The non-standard measures taken by the ECB/Eurosystem during the financial crisis with a view to supporting financing conditions and credit flows above and beyond what could be achieved through reductions in key ECB interest rates alone.
The market in which equities are issued and traded.
equity price risk
The risk of loss arising from movements in equity prices. The Eurosystem is exposed to equity price risk in its monetary policy operations to the extent that equities are considered to be eligible as tier two assets.
The European Union currently has 28 Member States. In addition to the first six Member States of the EEC — Belgium, France, Germany, Italy, Luxembourg and the Netherlands — 22 further countries are now members of the Union. These are: Denmark, Ireland and the United Kingdom (1973); Greece (1981); Spain and Portugal (1986); Austria, Finland and Sweden (1995); the Czech Republic, Estonia, Cyprus, Latvia, Lithuania, Hungary, Malta, Poland, Slovenia and Slovakia (2004); Bulgaria and Romania (2007); and Croatia (2013). Albania, Iceland, the former Yugoslav Republic of Macedonia, Montenegro, Serbia and Turkey have the status of candidate countries.
The name of the European single currency adopted by the European Council at its meeting in Madrid on 15 and 16 December 1995.
The area formed by the EU Member States whose currency is the euro and in which a single monetary policy is conducted under the responsibility of the Governing Council of the ECB. The euro area currently comprises Belgium, Germany, Estonia, Ireland, Greece, Spain, France, Italy, Cyprus, Latvia, Lithuania, Luxembourg, Malta, the Netherlands, Austria, Portugal, Slovenia, Slovakia and Finland.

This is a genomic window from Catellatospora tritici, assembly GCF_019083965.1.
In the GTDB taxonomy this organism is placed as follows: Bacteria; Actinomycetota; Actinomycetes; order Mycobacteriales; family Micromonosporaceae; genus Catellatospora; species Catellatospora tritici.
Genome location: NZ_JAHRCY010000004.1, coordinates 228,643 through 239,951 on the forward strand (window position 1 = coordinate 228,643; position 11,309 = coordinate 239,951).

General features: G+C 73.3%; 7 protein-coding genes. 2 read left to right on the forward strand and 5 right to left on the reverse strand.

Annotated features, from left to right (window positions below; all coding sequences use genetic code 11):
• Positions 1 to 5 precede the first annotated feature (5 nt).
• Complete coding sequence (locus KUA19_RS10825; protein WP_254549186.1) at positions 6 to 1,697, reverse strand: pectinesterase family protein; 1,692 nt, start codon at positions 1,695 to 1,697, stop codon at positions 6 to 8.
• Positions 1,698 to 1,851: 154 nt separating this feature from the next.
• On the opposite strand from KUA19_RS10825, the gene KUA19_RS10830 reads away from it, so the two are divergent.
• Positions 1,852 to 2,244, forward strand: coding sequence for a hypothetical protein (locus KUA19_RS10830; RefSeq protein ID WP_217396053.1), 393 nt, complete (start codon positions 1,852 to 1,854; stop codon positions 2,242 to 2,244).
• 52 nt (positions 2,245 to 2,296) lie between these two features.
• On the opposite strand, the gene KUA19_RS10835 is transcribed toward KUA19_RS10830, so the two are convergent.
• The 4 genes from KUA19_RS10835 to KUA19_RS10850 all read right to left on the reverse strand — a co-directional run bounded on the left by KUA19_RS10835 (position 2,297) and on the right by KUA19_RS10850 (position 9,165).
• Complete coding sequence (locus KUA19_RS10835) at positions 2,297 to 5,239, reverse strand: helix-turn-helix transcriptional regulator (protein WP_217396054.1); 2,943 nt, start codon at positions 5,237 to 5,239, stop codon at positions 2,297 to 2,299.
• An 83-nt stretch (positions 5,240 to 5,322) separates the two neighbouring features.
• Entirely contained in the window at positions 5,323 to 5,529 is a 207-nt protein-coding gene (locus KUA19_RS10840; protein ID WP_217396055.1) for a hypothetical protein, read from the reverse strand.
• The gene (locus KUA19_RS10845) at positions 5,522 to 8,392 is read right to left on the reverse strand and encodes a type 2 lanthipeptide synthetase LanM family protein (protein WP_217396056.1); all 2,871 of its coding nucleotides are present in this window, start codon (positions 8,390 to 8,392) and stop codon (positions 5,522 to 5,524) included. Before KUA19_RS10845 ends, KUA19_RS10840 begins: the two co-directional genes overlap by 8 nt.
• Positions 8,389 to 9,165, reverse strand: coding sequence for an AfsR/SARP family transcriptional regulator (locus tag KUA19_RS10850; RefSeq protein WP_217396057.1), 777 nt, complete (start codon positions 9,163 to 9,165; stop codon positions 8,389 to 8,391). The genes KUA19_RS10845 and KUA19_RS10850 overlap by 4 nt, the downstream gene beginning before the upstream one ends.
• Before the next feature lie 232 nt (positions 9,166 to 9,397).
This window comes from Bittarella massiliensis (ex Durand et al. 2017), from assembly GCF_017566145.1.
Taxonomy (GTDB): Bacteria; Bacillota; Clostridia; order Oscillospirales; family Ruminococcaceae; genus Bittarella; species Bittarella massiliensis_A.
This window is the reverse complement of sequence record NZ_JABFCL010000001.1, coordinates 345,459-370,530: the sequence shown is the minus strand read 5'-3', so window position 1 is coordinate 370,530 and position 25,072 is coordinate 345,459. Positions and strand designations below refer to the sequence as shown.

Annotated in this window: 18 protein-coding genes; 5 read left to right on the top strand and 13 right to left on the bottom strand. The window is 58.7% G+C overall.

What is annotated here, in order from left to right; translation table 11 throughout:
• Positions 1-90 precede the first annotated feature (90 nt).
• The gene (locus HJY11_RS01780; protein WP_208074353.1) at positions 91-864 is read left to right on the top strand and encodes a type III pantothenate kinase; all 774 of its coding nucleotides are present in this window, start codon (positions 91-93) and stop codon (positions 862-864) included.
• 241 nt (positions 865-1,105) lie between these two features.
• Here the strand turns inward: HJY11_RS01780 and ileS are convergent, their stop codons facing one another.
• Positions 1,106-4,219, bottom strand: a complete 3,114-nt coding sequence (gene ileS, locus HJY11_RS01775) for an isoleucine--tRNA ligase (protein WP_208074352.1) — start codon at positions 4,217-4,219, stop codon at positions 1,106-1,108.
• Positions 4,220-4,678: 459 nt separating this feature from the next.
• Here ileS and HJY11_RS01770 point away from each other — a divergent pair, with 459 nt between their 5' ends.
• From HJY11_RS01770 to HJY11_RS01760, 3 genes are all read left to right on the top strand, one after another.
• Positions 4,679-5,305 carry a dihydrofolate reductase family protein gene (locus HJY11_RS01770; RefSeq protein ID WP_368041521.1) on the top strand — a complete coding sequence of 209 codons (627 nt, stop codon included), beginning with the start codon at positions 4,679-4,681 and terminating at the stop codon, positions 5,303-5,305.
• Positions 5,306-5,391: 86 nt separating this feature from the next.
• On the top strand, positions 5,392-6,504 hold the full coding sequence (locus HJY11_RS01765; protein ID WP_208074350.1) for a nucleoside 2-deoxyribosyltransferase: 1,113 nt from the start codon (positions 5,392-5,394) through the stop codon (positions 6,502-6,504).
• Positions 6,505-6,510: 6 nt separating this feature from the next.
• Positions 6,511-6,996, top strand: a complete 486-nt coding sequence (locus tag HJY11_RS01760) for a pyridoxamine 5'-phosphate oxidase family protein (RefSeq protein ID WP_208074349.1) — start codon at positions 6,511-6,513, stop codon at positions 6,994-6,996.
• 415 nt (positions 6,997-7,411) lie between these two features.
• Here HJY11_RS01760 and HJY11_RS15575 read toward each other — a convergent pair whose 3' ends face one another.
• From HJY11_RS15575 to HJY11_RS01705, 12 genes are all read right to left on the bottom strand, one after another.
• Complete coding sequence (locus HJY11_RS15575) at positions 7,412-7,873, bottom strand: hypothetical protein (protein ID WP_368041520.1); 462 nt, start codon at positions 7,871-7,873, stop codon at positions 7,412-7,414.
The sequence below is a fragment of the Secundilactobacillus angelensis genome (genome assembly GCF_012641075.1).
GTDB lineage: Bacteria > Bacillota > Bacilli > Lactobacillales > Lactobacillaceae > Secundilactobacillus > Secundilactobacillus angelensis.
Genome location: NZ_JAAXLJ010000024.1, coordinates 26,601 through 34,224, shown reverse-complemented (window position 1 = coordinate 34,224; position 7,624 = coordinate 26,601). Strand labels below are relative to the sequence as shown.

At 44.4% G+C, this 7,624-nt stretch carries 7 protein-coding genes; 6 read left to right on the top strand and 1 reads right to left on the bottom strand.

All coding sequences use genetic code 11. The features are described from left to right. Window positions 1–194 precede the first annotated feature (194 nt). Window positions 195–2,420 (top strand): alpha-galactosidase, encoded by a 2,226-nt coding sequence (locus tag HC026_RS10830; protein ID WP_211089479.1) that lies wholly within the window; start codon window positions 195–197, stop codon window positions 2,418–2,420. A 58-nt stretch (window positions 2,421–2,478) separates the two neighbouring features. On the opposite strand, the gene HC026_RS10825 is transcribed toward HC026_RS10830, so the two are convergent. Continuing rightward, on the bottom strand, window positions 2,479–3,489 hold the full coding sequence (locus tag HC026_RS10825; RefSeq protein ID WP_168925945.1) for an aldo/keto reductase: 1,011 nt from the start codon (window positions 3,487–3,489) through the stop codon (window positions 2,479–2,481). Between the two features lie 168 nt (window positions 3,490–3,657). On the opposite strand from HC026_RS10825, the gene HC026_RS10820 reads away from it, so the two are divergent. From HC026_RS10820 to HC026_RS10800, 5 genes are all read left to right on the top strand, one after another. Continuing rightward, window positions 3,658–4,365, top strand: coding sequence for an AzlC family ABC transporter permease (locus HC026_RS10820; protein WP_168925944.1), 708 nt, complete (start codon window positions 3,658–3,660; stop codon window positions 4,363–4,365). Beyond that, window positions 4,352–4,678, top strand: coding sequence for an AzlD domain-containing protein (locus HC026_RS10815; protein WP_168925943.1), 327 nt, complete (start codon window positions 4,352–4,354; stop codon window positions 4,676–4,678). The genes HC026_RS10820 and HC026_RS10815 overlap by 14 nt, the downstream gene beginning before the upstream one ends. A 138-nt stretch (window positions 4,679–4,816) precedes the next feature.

euro interbank offered rate (EURIBOR)
The rate at which a prime bank is willing to lend funds in euro to another prime bank. The EURIBOR is calculated daily for interbank deposits with a maturity of one week and one to 12 months as the average of the daily offer rates of a representative panel of prime banks, rounded to three decimal places.
euro overnight index average (EONIA)
A measure of the effective interest rate prevailing in the euro interbank overnight market. It is calculated as a weighted average of the interest rates on unsecured overnight lending transactions denominated in euro, as reported by a panel of contributing banks.
European Central Bank (ECB)
The ECB was established on 1 June 1998 in Frankfurt am Main as the body at the centre of the European System of Central Banks (ESCB) and the Eurosystem. Together with the national central banks of the EU Member States whose currency is the euro, the ECB defines and implements the monetary policy for the euro area. Since the entry into force of the Treaty of Lisbon on 1 December 2009, the ECB has been an EU institution. See also
euro area European System of Central Banks (ESCB) Eurosystem national central bank (NCB)